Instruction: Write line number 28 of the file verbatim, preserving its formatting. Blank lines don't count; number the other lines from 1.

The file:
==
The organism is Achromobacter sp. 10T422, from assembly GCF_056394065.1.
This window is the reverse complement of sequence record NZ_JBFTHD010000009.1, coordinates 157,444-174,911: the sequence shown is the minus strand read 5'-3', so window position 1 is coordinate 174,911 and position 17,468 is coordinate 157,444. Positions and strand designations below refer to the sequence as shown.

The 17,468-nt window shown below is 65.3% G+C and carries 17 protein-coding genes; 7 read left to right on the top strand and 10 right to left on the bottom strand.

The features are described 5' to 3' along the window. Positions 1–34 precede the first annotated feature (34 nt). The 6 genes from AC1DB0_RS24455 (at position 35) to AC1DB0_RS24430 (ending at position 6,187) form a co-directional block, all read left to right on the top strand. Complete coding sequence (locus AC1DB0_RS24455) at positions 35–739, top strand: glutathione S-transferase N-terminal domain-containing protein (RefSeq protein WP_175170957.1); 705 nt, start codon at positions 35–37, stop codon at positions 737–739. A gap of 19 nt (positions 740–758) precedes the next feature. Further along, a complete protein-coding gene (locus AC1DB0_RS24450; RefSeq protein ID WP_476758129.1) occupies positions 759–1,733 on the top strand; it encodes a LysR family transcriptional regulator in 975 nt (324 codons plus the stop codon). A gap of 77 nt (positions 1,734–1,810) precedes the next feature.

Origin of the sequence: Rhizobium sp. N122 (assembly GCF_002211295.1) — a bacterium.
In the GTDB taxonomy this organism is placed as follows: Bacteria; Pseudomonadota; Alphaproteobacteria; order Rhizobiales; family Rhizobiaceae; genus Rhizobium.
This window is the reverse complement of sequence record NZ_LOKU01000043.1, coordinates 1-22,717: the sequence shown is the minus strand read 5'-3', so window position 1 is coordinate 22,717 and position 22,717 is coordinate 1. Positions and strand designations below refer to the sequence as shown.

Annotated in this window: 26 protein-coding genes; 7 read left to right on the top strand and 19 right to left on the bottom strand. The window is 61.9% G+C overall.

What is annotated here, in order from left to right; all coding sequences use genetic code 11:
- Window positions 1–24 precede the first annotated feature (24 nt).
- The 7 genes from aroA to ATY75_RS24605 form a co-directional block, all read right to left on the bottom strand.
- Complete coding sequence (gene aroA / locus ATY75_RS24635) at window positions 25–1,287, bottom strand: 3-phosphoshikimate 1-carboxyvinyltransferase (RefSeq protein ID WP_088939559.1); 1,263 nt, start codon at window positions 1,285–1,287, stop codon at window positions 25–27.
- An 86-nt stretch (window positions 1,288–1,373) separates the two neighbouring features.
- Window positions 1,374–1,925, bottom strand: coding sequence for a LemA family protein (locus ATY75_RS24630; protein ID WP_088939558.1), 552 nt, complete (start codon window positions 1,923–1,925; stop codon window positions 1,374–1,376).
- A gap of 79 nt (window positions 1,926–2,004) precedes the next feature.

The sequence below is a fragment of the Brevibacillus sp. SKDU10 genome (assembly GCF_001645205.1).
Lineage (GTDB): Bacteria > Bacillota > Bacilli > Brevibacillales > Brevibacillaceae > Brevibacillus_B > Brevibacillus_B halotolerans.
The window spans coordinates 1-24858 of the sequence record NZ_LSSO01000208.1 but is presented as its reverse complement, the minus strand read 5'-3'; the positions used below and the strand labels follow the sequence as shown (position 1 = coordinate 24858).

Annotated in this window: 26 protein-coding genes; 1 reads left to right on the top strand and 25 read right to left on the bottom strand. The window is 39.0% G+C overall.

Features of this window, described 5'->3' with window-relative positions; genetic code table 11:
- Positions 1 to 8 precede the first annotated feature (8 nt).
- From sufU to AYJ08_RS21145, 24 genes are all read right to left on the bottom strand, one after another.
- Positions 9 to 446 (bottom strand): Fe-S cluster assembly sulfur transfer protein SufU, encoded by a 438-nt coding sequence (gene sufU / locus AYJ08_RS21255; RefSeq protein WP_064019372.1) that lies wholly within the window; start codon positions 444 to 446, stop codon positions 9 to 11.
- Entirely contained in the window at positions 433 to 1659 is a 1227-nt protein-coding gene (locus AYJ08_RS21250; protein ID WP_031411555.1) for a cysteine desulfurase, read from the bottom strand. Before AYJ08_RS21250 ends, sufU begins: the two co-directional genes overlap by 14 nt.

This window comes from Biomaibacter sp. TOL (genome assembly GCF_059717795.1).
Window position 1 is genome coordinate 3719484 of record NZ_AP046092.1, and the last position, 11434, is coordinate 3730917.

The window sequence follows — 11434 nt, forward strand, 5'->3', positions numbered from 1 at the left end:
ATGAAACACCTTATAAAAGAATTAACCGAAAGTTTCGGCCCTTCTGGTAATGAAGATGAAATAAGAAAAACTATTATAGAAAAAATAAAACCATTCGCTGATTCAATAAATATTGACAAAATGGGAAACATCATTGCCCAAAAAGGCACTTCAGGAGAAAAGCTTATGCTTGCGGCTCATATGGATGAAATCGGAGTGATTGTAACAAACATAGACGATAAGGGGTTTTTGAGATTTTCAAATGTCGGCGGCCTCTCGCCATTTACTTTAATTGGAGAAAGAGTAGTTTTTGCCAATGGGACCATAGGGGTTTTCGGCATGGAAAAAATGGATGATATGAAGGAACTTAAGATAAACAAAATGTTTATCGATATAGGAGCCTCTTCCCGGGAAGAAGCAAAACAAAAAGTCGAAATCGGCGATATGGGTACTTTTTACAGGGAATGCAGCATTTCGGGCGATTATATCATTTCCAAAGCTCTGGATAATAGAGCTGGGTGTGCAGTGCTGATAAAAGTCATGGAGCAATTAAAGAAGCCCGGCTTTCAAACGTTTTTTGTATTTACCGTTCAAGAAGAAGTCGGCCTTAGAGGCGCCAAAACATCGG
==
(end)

ATGAAACACCTTATAAAAGAATTAACCGAAAGTTTCGGCCCTTCTGGTAATGAAGATGAAATAAGAAAAACTATTATAGAAAAAATAAAACCATTCGCTGATTCAATAAATATTGACAAAATGGGAAACATCATTGCCCAAAAAGGCACTTCAGGAGAAAAGCTTATGCTTGCGGCTCATATGGATGAAATCGGAGTGATTGTAACAAACATAGACGATAAGGGGTTTTTGAGATTTTCAAATGTCGGCGGCCTCTCGCCATTTACTTTAATTGGAGAAAGAGTAGTTTTTGCCAATGGGACCATAGGGGTTTTCGGCATGGAAAAAATGGATGATATGAAGGAACTTAAGATAAACAAAATGTTTATCGATATAGGAGCCTCTTCCCGGGAAGAAGCAAAACAAAAAGTCGAAATCGGCGATATGGGTACTTTTTACAGGGAATGCAGCATTTCGGGCGATTATATCATTTCCAAAGCTCTGGATAATAGAGCTGGGTGTGCAGTGCTGATAAAAGTCATGGAGCAATTAAAGAAGCCCGGCTTTCAAACGTTTTTTGTATTTACCGTTCAAGAAGAAGTCGGCCTTAGAGGCGCCAAAACATCGG